Feb 26

Discount and Sales Tax

I was talking to a math teacher the other day about how she wants her students to be able to see how sales tax and discount work in conjunction (that you still have to pay sales tax AFTER taking the discount into consideration, which students seem to forget frequently). After thinking about it for a few minutes, here’s one idea for a quick lesson. How would you improve this?

  • Overstock.com sells pretty much anything imaginable and has discounts on pretty much every item that are displayed in the following fashion:

overstock.com photo

  • The teacher could find a couple items like this (specifically items that students may get excited about) and could do some quick review of percentages/discount by whiting out or covering up the “Save” percentage on screen and having the students calculate that percentage.
  • The teacher could model for the students how when you add items to your shopping cart and go to the checkout, sales tax does not appear on screen. This would allow the teacher the opportunity to explain that since Overstock.com is an online store and is not located in the same state from which you are purchasing, you would not have to pay any sales tax on your purchase.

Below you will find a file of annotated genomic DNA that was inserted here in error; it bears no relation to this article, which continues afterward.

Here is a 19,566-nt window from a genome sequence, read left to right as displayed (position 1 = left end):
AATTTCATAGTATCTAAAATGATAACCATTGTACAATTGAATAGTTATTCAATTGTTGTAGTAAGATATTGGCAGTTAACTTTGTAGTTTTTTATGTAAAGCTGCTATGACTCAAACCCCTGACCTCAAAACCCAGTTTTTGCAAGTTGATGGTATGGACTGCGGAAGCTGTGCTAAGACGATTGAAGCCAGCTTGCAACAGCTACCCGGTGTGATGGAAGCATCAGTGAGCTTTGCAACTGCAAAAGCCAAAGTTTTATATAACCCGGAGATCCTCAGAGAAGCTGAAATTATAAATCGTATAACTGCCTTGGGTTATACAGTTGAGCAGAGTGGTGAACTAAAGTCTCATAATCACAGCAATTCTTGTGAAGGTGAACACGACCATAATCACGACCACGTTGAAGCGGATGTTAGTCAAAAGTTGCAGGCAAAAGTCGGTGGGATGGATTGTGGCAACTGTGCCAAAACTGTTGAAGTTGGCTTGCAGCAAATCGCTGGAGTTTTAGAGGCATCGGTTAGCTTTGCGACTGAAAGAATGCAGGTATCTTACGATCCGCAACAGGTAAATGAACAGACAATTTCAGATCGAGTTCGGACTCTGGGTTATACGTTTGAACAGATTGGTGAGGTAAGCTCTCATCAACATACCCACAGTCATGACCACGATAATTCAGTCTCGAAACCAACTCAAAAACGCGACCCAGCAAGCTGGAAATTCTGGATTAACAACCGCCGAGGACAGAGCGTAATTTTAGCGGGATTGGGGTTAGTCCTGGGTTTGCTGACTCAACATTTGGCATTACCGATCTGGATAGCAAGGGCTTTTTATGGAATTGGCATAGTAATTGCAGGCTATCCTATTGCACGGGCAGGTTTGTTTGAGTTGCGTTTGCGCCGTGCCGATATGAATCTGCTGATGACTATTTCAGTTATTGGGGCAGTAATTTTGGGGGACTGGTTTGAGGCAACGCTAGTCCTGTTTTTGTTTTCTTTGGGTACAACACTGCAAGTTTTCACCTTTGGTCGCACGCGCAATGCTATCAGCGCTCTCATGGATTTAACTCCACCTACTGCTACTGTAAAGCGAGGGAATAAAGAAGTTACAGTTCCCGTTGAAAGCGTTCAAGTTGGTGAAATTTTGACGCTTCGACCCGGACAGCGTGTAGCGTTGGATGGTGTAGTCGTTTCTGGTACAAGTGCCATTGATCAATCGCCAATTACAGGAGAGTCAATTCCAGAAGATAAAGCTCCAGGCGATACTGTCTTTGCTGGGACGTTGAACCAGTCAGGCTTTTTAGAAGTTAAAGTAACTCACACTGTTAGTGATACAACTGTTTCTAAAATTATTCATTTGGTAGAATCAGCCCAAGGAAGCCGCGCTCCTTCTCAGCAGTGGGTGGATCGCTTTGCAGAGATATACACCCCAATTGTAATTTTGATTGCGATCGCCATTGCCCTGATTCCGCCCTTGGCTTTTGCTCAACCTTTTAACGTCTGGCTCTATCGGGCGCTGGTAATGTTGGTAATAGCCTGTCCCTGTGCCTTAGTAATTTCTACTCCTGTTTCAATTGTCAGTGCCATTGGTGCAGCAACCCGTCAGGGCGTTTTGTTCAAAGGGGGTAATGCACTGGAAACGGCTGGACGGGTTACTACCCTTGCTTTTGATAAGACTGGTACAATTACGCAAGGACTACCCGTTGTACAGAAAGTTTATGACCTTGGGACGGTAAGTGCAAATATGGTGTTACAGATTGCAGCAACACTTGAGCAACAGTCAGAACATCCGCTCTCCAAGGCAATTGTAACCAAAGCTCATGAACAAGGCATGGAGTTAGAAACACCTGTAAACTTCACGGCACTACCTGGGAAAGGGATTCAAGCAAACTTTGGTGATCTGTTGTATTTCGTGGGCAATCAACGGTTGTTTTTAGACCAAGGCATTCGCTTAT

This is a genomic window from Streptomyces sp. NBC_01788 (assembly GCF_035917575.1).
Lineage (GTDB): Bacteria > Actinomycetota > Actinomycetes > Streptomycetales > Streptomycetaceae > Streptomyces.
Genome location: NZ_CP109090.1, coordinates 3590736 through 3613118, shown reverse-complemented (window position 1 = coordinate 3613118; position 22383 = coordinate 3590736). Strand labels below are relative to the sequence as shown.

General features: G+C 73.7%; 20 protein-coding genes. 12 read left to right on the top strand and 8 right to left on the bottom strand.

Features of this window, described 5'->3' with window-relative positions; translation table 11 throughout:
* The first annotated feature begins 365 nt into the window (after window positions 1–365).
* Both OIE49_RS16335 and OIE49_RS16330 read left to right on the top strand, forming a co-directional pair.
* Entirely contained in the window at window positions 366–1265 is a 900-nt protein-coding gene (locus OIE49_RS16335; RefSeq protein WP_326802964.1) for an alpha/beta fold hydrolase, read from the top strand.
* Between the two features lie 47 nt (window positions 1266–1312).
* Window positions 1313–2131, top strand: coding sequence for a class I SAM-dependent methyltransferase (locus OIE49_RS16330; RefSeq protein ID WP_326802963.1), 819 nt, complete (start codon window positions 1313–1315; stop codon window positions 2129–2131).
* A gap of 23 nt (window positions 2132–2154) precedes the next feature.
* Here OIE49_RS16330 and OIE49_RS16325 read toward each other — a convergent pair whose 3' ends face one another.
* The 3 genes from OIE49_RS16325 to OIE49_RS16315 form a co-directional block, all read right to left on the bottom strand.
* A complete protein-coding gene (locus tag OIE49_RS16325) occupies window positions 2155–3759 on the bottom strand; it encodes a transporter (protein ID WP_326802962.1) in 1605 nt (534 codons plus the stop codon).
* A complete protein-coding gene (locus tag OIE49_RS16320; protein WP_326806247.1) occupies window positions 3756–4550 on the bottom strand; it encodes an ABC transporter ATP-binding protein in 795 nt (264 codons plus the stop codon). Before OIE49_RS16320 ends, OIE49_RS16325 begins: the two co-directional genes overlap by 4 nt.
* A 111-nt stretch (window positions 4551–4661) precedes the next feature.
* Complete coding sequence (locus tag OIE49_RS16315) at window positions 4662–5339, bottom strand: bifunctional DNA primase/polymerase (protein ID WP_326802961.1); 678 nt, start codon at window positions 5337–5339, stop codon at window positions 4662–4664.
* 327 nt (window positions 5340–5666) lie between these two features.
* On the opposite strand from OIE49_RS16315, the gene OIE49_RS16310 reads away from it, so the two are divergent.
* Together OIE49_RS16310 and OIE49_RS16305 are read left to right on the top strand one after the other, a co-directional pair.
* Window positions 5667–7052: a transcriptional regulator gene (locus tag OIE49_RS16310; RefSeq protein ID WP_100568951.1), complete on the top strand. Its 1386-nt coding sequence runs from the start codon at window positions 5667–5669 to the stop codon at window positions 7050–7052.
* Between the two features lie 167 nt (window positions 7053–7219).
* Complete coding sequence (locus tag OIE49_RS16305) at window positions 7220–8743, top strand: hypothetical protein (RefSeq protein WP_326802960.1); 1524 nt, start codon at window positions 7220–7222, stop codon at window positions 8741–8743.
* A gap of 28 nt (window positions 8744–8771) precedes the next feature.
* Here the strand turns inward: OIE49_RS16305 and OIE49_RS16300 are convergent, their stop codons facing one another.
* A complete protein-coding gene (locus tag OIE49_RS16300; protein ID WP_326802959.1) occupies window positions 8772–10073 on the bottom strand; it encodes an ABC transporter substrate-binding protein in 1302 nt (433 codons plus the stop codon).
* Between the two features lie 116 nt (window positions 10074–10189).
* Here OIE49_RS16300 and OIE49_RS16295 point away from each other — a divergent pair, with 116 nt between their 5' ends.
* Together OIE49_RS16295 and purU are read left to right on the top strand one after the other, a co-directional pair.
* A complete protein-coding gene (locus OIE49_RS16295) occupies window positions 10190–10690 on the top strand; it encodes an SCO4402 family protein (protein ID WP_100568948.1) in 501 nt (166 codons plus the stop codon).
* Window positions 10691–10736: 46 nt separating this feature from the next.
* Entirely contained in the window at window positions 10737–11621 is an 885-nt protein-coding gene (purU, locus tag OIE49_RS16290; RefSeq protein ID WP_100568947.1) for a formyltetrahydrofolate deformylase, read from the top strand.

• Give the students the following task:

“Your parents have decided to remodel your house and they have graciously given you $500 that you can spend at Overstock.com on improvements for your bedroom (or other areas of your house if you are feeling generous). Make a list of the items you want to purchase and the price for each of these items. Research all the sales taxes of the U.S. Assuming that you could find the same items in a physical store for the same discounted price as on Overstock.com, which state in the U.S. would be the cheapest to buy from? Which would be the most expensive? How expensive would purchasing these items in Virginia be? Show your work to prove your point.”

  • Possible reflection/discussion questions:
    • What did you learn about online shopping?
    • What did you learn about sales tax?
    • Could someone’s purchasing habits be adapted based on what you’ve learned? Explain.

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